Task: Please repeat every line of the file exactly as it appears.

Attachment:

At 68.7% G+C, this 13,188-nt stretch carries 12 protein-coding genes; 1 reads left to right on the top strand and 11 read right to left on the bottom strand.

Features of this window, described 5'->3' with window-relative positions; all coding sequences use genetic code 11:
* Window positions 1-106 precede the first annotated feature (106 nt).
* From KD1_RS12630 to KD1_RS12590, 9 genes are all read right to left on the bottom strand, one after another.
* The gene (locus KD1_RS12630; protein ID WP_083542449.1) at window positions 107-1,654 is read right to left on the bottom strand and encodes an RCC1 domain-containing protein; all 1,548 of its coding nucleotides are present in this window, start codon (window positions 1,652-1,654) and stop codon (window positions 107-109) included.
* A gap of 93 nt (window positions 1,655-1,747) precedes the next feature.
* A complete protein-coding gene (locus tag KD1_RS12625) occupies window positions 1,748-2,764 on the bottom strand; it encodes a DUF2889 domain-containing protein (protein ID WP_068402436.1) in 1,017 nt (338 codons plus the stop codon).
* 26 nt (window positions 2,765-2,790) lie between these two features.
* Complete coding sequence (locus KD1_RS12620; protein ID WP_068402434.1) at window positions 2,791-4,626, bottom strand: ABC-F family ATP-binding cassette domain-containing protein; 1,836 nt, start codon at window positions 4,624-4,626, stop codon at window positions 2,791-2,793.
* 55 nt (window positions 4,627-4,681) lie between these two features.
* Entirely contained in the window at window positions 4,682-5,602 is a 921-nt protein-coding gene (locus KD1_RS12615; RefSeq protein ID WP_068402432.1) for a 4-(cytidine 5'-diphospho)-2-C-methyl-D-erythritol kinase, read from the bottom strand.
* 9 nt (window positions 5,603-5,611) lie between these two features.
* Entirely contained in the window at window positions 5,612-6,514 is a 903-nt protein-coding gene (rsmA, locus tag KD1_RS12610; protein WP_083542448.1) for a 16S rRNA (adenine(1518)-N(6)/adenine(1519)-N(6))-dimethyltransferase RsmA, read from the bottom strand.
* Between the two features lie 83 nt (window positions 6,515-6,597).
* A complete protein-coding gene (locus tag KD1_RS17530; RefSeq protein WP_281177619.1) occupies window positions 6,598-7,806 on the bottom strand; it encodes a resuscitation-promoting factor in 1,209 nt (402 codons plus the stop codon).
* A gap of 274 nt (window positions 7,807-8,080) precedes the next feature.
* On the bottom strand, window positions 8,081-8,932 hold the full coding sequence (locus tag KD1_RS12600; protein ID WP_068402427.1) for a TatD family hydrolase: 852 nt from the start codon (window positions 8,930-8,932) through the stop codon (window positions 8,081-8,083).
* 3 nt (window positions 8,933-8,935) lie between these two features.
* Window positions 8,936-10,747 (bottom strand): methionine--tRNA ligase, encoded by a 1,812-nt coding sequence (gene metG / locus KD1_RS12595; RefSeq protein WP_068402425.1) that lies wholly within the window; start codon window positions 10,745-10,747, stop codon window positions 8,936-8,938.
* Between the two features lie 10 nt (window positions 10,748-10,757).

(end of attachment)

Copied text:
At 68.7% G+C, this 13,188-nt stretch carries 12 protein-coding genes; 1 reads left to right on the top strand and 11 read right to left on the bottom strand.

Features of this window, described 5'->3' with window-relative positions; all coding sequences use genetic code 11:
* Window positions 1-106 precede the first annotated feature (106 nt).
* From KD1_RS12630 to KD1_RS12590, 9 genes are all read right to left on the bottom strand, one after another.
* The gene (locus KD1_RS12630; protein ID WP_083542449.1) at window positions 107-1,654 is read right to left on the bottom strand and encodes an RCC1 domain-containing protein; all 1,548 of its coding nucleotides are present in this window, start codon (window positions 1,652-1,654) and stop codon (window positions 107-109) included.
* A gap of 93 nt (window positions 1,655-1,747) precedes the next feature.
* A complete protein-coding gene (locus tag KD1_RS12625) occupies window positions 1,748-2,764 on the bottom strand; it encodes a DUF2889 domain-containing protein (protein ID WP_068402436.1) in 1,017 nt (338 codons plus the stop codon).
* 26 nt (window positions 2,765-2,790) lie between these two features.
* Complete coding sequence (locus KD1_RS12620; protein ID WP_068402434.1) at window positions 2,791-4,626, bottom strand: ABC-F family ATP-binding cassette domain-containing protein; 1,836 nt, start codon at window positions 4,624-4,626, stop codon at window positions 2,791-2,793.
* 55 nt (window positions 4,627-4,681) lie between these two features.
* Entirely contained in the window at window positions 4,682-5,602 is a 921-nt protein-coding gene (locus KD1_RS12615; RefSeq protein ID WP_068402432.1) for a 4-(cytidine 5'-diphospho)-2-C-methyl-D-erythritol kinase, read from the bottom strand.
* 9 nt (window positions 5,603-5,611) lie between these two features.
* Entirely contained in the window at window positions 5,612-6,514 is a 903-nt protein-coding gene (rsmA, locus tag KD1_RS12610; protein WP_083542448.1) for a 16S rRNA (adenine(1518)-N(6)/adenine(1519)-N(6))-dimethyltransferase RsmA, read from the bottom strand.
* Between the two features lie 83 nt (window positions 6,515-6,597).
* A complete protein-coding gene (locus tag KD1_RS17530; RefSeq protein WP_281177619.1) occupies window positions 6,598-7,806 on the bottom strand; it encodes a resuscitation-promoting factor in 1,209 nt (402 codons plus the stop codon).
* A gap of 274 nt (window positions 7,807-8,080) precedes the next feature.
* On the bottom strand, window positions 8,081-8,932 hold the full coding sequence (locus tag KD1_RS12600; protein ID WP_068402427.1) for a TatD family hydrolase: 852 nt from the start codon (window positions 8,930-8,932) through the stop codon (window positions 8,081-8,083).
* 3 nt (window positions 8,933-8,935) lie between these two features.
* Window positions 8,936-10,747 (bottom strand): methionine--tRNA ligase, encoded by a 1,812-nt coding sequence (gene metG / locus KD1_RS12595; RefSeq protein WP_068402425.1) that lies wholly within the window; start codon window positions 10,745-10,747, stop codon window positions 8,936-8,938.
* Between the two features lie 10 nt (window positions 10,748-10,757).